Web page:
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What is a knee ultrasound scan?

What is an ultrasound?

Ultrasound is high-frequency sound waves produced by a special machine. They can provide very useful images of the tissues within the body, and it is extremely useful in assessing various musculoskeletal conditions involving tendons, muscles, joints and adjacent soft tissues. Unlike X-rays, ultrasound is harmless and involves no radiation or other harmful side effects.

Do I need a knee ultrasound scan?

Knee ultrasound is very useful in assessing certain knee conditions. These include:

  • Knee joint effusion. This refers to excess fluid build-up within the knee joint, which can happen for various reasons (knee injury, knee arthritis, meniscal injury, etc). An ultrasound scan can assess the size of the effusion and if there is any active inflammation (which can be seen in certain types of inflammatory arthritis “like rheumatoid arthritis”). Furthermore, ultrasound can be used to guide a knee aspiration. This is a special procedure where the excess fluid within the knee is removed by inserting a small needle under ultrasound guidance.

  • Ultrasound scan is useful to assess the ligaments that run inside and outside of the knee (called the collateral ligaments).

  • Assessment of Baker’s cyst is excellent with ultrasound. The scan will confirm the diagnosis and assess the size of the cyst and suitability for ultrasound-guided aspiration.

  • Assessing soft tissue lumps around the knee joint. Ultrasound is usually the first choice of imaging to assess for swelling around the knee.

  • Assess a special group of tendons that run at the inner aspect of the upper leg, just below the knee (pes anserine tendinosis and bursitis).

  • Assess for any fluid build-up in front of the knee cap (called pre patellar bursitis).

  • Probably the most important use of ultrasound in the knee is to guide injections and treatment. Ultrasound allows for direct visualisation of the needle to ensure that the medicines are injected into the exact targeted site. There is significant evidence that ultrasound-guided injections provide better levels of pain relief and longer effects compared with injections done without imaging guidance. Injecting under ultrasound guidance allows for visualising the adjacent structures and reduces the risk of tissue injury at the injection site.

The different conditions where ultrasound-guided treatment can be useful include:

Different treatment options/injections can be done under ultrasound guidance to help manage knee pain. These include:

What are the limitations of a knee ultrasound scan?

The deep structures of the knee cannot be adequately assessed with ultrasound. These include:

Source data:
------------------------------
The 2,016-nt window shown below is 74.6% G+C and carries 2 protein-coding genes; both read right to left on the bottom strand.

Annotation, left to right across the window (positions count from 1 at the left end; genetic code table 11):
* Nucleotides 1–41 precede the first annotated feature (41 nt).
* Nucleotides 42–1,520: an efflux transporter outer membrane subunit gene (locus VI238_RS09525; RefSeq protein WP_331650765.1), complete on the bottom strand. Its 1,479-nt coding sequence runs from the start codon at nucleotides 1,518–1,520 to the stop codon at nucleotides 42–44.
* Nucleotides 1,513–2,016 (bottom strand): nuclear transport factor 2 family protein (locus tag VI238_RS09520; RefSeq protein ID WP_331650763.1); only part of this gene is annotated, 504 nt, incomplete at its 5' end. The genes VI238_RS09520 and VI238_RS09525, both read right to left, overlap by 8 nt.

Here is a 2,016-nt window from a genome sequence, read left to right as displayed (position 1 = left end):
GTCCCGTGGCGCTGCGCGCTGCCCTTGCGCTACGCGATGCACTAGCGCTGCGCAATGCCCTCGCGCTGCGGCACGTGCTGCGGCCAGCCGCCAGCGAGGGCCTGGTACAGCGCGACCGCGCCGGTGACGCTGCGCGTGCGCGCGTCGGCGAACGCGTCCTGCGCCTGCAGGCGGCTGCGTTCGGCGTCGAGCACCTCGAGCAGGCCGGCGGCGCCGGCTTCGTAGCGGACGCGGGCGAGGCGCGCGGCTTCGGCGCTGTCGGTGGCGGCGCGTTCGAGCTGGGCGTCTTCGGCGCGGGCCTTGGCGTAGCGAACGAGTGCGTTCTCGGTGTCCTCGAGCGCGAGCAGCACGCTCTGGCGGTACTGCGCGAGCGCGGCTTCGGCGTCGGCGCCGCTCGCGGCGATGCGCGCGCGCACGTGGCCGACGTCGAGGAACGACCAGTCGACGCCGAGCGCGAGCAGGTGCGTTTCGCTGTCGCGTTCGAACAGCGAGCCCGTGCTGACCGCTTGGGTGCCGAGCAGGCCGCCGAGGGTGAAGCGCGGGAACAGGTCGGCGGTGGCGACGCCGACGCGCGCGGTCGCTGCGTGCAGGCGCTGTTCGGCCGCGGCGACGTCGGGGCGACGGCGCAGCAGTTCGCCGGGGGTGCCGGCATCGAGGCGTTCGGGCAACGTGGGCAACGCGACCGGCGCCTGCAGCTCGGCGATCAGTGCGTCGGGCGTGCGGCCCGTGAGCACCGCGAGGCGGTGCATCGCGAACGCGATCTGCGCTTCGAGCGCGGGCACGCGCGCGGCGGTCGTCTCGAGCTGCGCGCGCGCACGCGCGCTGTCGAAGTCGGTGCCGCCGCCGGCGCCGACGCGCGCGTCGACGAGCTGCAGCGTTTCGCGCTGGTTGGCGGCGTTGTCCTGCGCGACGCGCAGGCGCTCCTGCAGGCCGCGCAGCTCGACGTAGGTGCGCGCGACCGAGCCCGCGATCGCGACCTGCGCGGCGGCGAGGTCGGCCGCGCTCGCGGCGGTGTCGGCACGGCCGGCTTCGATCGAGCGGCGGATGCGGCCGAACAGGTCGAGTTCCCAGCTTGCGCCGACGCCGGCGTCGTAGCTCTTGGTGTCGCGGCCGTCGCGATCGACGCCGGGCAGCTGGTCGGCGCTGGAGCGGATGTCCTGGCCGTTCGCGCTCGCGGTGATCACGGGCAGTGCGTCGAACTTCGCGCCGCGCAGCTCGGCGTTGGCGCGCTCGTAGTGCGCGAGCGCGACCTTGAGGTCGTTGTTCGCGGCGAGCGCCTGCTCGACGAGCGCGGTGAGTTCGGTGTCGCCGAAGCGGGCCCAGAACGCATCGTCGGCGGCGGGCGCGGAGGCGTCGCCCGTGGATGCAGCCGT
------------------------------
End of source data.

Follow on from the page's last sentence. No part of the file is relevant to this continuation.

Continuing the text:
· The menisci. The meniscus is a C-shaped structure made of a special type of cartilage (called hyaline cartilage). They are very important to support normal knee function and can undergo tears. A meniscal tear can be difficult to pick up on ultrasound, and an MRI examination would be preferred.

· The cruciate ligaments: These are two ligaments located very deep inside the knee joint and, therefore, difficult to visualise with ultrasound. A knee MRI examination is preferred.

· While ultrasound is excellent in assessing soft tissue lumps, an assessment with a knee x-ray or MRI would be more useful if there is a possible bone lesion.

Knee ultrasound vs x-ray and MRI

A knee X-ray (or knee radiograph) is a black-and-white image produced by sending an X-ray beam through the knee area and getting the images on a film. It is usually the first type of imaging done when there is a knee problem, particularly if there is suspicion of knee arthritis or fracture around the knee. The bones absorb the X-ray beam more than the other surrounding soft tissues, and therefore, bones are usually very well seen on X-rays, unlike ultrasound. However, they cannot assess the soft tissues like ultrasound and involve a small dose of radiation. To find out more, please see our article about knee X-rays.

An MRI examination uses strong magnetic fields and radio waves to produce detailed knee images. MRI is preferred when there is significant knee trauma with suspicion of multiple injuries to the ligaments and internal structures. MRI, however, is more expensive and requires you to stay still for 20-30 minutes inside a special machine. To find out more, please see our article about knee MRI scans.

To learn more, please see our article about the different types of scans used for knee problems.


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